By Noel Randewich
SAN FRANCISCO (Reuters) - Intel Corp's new chief executive, Brian Krzanich, has launched a sweeping company reorganization and created a unit aimed at growing its market share in mobile technology.
The shakeup, announced internally just days after the 30-year veteran took the helm, places most of the main product groups of the world's top chipmaker directly under the CEO's supervision and hands its sprawling global manufacturing operation to new president Renee James, said a source close to the company, who declined to be identified.
Details of the reorganization were outlined in an internal memo sent to employees on Monday. It was described to Reuters by a company source and details of the reorganization, which is effective immediately, were confirmed by spokesman Chuck Mulloy on Tuesday.
"As your CEO I am committed to making quick, informed decisions. I am committed to being bolder, moving faster, and accepting that this means changes will be made knowing that we will listen, learn and then make adjustments in order to keep pace with a rapidly changing industry," Krzanich said in the email, according to the source.
"Our business faces significant challenges, and we simply must continue to execute while finalizing our future strategy," he reportedly wrote.
Krzanich officially took over as CEO last week and said that under his leadership, the top chipmaker will be more responsive to customers in an intensified focus on the fast-growing smartphone and tablet market where it lags rivals.
The chipmaker's main product groups - including the PC client group, mobile communications and data center unit that previously reported to Intel Architecture group chief Dadi Perlmutter - now report directly to Krzanich.
After Perlmutter transfers his business groups, he and Krzanich will "define his next significant contribution at Intel," according to the email described by the source.
Intel has called the shots in the personal computer industry for decades, but it was slow to react to the explosion of smartphones and tablets. The latter two markets are now dominated by competitors like Qualcomm Inc and Samsung Electronics Co Ltd, which design their chips using architecture licensed from ARM Holdings Plc.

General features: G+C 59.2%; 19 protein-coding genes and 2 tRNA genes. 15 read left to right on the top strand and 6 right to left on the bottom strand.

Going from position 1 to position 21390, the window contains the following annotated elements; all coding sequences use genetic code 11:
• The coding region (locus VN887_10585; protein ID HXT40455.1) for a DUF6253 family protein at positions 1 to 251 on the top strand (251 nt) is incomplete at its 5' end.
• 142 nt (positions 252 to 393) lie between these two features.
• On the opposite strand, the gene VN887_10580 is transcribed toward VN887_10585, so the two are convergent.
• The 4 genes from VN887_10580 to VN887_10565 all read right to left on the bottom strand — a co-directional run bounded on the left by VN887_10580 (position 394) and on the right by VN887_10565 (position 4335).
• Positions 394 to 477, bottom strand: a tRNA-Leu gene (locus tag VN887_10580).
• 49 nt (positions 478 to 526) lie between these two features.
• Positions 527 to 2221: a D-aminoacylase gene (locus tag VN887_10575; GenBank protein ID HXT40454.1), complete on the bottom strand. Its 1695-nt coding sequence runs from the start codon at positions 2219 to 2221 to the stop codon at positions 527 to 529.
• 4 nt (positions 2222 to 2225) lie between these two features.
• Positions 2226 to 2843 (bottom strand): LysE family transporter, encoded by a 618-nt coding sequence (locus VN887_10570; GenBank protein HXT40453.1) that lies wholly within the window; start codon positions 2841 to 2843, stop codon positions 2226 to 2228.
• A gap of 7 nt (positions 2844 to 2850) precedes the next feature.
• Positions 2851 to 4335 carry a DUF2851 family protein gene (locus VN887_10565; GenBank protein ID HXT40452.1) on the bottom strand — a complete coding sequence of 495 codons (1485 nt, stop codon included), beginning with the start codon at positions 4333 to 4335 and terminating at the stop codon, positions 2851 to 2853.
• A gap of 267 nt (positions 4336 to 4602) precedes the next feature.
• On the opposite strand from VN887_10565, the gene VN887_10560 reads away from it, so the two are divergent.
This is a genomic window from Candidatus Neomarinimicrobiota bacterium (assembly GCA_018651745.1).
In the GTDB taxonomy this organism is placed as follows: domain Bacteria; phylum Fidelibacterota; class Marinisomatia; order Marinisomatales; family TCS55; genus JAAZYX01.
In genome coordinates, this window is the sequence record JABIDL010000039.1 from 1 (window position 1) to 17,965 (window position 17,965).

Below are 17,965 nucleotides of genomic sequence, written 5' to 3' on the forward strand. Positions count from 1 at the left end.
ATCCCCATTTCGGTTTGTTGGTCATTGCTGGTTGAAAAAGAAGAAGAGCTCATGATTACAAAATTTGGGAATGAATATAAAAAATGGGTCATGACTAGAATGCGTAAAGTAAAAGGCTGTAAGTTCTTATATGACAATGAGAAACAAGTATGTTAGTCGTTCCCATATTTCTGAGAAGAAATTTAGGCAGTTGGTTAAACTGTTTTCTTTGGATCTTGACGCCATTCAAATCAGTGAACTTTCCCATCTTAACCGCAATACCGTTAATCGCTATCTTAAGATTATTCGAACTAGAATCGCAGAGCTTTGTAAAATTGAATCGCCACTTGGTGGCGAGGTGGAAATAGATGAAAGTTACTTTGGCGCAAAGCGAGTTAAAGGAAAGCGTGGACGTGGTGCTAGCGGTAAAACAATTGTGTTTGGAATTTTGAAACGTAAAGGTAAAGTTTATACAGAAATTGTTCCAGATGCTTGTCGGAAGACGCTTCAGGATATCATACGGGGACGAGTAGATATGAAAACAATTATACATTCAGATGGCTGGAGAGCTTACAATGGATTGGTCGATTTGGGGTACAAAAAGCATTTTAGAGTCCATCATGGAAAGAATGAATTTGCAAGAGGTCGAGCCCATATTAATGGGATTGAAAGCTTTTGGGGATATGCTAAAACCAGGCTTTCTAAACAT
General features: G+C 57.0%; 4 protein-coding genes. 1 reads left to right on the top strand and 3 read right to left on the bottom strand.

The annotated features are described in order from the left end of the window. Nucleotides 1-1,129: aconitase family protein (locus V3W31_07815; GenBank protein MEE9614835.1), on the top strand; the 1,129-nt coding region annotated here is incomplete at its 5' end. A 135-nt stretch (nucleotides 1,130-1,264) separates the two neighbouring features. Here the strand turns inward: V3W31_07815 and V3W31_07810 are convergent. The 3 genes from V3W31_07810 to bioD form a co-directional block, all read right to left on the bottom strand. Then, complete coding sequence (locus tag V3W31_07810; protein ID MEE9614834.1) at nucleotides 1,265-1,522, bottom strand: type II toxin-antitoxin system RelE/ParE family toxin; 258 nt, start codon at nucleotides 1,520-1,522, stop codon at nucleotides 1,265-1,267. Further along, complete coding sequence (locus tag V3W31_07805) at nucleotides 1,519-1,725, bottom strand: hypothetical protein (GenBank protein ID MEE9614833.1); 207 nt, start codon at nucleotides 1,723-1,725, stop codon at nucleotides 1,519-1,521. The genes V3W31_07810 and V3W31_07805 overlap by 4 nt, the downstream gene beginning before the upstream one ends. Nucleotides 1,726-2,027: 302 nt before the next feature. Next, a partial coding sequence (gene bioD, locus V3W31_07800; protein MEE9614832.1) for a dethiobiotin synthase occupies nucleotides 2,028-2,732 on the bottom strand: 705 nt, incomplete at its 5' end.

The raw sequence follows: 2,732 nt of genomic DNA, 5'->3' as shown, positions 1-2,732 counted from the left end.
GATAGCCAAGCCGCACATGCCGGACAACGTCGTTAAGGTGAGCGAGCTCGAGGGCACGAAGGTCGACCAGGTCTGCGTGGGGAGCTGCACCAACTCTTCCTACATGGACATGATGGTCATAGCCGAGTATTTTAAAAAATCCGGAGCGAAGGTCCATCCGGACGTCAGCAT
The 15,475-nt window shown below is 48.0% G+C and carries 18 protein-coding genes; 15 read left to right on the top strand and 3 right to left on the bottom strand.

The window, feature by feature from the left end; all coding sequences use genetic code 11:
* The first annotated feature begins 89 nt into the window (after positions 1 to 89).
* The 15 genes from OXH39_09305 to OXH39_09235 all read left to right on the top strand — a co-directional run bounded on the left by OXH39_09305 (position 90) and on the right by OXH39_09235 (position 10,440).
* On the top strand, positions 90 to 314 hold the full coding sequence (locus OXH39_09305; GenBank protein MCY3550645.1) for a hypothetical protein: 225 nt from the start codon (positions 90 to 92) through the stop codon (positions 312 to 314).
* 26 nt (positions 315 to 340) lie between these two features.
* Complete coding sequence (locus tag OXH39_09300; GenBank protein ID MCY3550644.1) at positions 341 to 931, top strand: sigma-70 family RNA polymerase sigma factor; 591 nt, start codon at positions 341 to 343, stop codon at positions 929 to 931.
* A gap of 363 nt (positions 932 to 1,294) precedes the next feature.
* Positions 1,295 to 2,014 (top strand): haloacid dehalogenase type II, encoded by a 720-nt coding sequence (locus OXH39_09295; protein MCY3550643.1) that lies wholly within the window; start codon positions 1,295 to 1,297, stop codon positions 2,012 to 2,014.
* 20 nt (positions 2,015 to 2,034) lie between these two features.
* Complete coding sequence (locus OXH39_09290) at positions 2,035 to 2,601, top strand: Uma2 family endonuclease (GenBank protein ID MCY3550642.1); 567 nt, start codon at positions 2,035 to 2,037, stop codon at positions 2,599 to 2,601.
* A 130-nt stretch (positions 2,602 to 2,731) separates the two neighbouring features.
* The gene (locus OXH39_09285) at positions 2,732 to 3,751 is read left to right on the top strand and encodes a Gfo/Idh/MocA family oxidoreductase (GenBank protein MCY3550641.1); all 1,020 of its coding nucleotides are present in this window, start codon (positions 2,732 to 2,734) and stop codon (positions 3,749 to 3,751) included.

In his three-decade career at Intel, Krzanich has become known for making fast decisions after consulting with trusted lieutenants.
This week's reorganization is Krzanich's first step in a process aimed at making Intel more focused and more agile, Mulloy said.
Mike Bell will head up Intel's newly formed "new devices" group," which Mulloy said will focus on emerging product trends.
"The new devices organization is responsible for rapidly turning brilliant technical and business model innovations into products that shape and lead markets," Krzanich said in the email, according to the source.
James, formerly head of the software arm, will now also oversee the company's sprawling global manufacturing operations and all aspects of security technology.
Mulloy said Intel presidents have traditionally been responsible for managing the manufacturing operations.
James will also lead corporate strategy and planning. Her previous job as Intel's software chief has been taken over by Doug Fisher, a senior executive from that group.
Hermann Eul previously shared responsibility for Intel's mobile communications group, which makes smartphone chips, with Bell, and he will now take full responsibility for that business.
Senior Intel executives in the past have privately warned against focusing too much on catching up in smartphones and tablets at the expense of missing out on future trends in mobile.
Krzanich's creation of the "new devices" group signals he is also looking beyond today's gadgets.
"It's a matter of what they do with the new division, what can they identify and then deliver that maybe would not have otherwise been something we'd see Intel inside of. It could be very meaningful if they can execute," said Williams Financial analyst Cody Acree.
Venture capital fund Intel Capital, led by Arvind Sodhani, now reports to Chief Financial Officer Stacy Smith instead of to the CEO. Intel's IT department, which reported to Krzanich before his appointment as CEO, will also now report to Smith.
Shares of Intel were up 0.2 percent at $24.13 on Tuesday afternoon on the Nasdaq.
(Editing by Gerald E. McCormick, Matthew Lewis and Alden Bentley)